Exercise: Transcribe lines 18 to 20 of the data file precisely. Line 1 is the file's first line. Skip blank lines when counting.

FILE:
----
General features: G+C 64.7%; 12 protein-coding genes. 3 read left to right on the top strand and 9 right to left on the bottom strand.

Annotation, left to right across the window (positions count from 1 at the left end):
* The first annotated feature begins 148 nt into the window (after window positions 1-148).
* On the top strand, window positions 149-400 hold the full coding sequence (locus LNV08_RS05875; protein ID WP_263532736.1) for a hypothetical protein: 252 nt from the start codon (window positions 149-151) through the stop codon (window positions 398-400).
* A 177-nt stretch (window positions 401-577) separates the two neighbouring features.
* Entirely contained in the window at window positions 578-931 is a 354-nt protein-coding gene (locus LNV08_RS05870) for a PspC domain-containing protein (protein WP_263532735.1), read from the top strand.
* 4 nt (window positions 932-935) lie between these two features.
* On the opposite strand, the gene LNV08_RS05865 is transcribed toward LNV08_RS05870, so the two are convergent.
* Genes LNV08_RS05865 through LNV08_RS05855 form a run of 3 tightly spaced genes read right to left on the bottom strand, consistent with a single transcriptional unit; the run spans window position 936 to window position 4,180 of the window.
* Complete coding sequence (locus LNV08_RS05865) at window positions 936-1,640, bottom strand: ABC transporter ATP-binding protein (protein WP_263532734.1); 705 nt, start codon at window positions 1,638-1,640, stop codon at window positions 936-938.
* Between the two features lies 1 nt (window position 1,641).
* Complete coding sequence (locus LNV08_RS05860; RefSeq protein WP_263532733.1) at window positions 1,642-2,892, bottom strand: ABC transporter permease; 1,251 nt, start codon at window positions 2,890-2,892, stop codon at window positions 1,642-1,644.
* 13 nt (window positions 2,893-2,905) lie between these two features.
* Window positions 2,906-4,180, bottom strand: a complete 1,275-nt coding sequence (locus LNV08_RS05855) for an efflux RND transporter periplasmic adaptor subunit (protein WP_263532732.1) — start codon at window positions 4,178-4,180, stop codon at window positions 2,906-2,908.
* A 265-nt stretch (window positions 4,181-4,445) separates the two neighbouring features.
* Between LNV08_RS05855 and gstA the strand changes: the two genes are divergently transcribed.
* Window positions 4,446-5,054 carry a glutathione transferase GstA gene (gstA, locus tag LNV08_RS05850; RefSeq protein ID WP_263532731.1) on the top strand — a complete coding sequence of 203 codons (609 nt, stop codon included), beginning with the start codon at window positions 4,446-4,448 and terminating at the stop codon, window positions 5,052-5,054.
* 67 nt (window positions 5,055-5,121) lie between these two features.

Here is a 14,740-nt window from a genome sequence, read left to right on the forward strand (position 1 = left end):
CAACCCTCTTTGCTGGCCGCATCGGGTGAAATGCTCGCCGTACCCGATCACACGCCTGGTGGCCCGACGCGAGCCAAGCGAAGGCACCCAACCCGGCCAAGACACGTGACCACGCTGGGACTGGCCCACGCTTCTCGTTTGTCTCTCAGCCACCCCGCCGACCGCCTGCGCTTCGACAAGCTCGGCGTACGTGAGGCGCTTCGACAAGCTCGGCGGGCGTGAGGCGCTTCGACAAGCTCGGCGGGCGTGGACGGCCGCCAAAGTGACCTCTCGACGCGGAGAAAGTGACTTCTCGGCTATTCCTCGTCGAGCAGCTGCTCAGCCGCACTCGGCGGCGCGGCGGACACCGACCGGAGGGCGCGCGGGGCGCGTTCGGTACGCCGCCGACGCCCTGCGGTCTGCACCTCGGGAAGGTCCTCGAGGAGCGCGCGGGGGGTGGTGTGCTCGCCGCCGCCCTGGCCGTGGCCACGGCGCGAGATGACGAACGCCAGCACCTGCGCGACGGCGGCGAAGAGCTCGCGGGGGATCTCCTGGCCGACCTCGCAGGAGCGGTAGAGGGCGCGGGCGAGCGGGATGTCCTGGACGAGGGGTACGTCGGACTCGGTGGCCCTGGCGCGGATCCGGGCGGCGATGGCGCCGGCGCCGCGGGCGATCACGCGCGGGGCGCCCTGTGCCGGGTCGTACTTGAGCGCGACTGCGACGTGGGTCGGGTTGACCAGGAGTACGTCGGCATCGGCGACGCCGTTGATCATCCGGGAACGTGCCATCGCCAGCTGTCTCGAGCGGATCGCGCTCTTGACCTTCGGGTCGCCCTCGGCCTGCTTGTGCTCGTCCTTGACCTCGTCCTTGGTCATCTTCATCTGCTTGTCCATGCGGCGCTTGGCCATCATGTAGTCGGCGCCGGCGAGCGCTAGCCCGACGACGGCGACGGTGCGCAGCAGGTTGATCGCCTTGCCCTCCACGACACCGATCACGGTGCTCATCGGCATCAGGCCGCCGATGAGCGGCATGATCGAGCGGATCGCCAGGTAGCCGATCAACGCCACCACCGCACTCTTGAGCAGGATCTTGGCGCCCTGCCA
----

* 67 nt (window positions 5,055-5,121) lie between these two features.

Here is a 14,740-nt window from a genome sequence, read left to right on the forward strand (position 1 = left end):
CAACCCTCTTTGCTGGCCGCATCGGGTGAAATGCTCGCCGTACCCGATCACACGCCTGGTGGCCCGACGCGAGCCAAGCGAAGGCACCCAACCCGGCCAAGACACGTGACCACGCTGGGACTGGCCCACGCTTCTCGTTTGTCTCTCAGCCACCCCGCCGACCGCCTGCGCTTCGACAAGCTCGGCGTACGTGAGGCGCTTCGACAAGCTCGGCGGGCGTGAGGCGCTTCGACAAGCTCGGCGGGCGTGGACGGCCGCCAAAGTGACCTCTCGACGCGGAGAAAGTGACTTCTCGGCTATTCCTCGTCGAGCAGCTGCTCAGCCGCACTCGGCGGCGCGGCGGACACCGACCGGAGGGCGCGCGGGGCGCGTTCGGTACGCCGCCGACGCCCTGCGGTCTGCACCTCGGGAAGGTCCTCGAGGAGCGCGCGGGGGGTGGTGTGCTCGCCGCCGCCCTGGCCGTGGCCACGGCGCGAGATGACGAACGCCAGCACCTGCGCGACGGCGGCGAAGAGCTCGCGGGGGATCTCCTGGCCGACCTCGCAGGAGCGGTAGAGGGCGCGGGCGAGCGGGATGTCCTGGACGAGGGGTACGTCGGACTCGGTGGCCCTGGCGCGGATCCGGGCGGCGATGGCGCCGGCGCCGCGGGCGATCACGCGCGGGGCGCCCTGTGCCGGGTCGTACTTGAGCGCGACTGCGACGTGGGTCGGGTTGACCAGGAGTACGTCGGCATCGGCGACGCCGTTGATCATCCGGGAACGTGCCATCGCCAGCTGTCTCGAGCGGATCGCGCTCTTGACCTTCGGGTCGCCCTCGGCCTGCTTGTGCTCGTCCTTGACCTCGTCCTTGGTCATCTTCATCTGCTTGTCCATGCGGCGCTTGGCCATCATGTAGTCGGCGCCGGCGAGCGCTAGCCCGACGACGGCGACGGTGCGCAGCAGGTTGATCGCCTTGCCCTCCACGACACCGATCACGGTGCTCATCGGCATCAGGCCGCCGATGAGCGGCATGATCGAGCGGATCGCCAGGTAGCCGATCAACGCCACCACCGCACTCTTGAGCAGGATCTTGGCGCCCTGCCA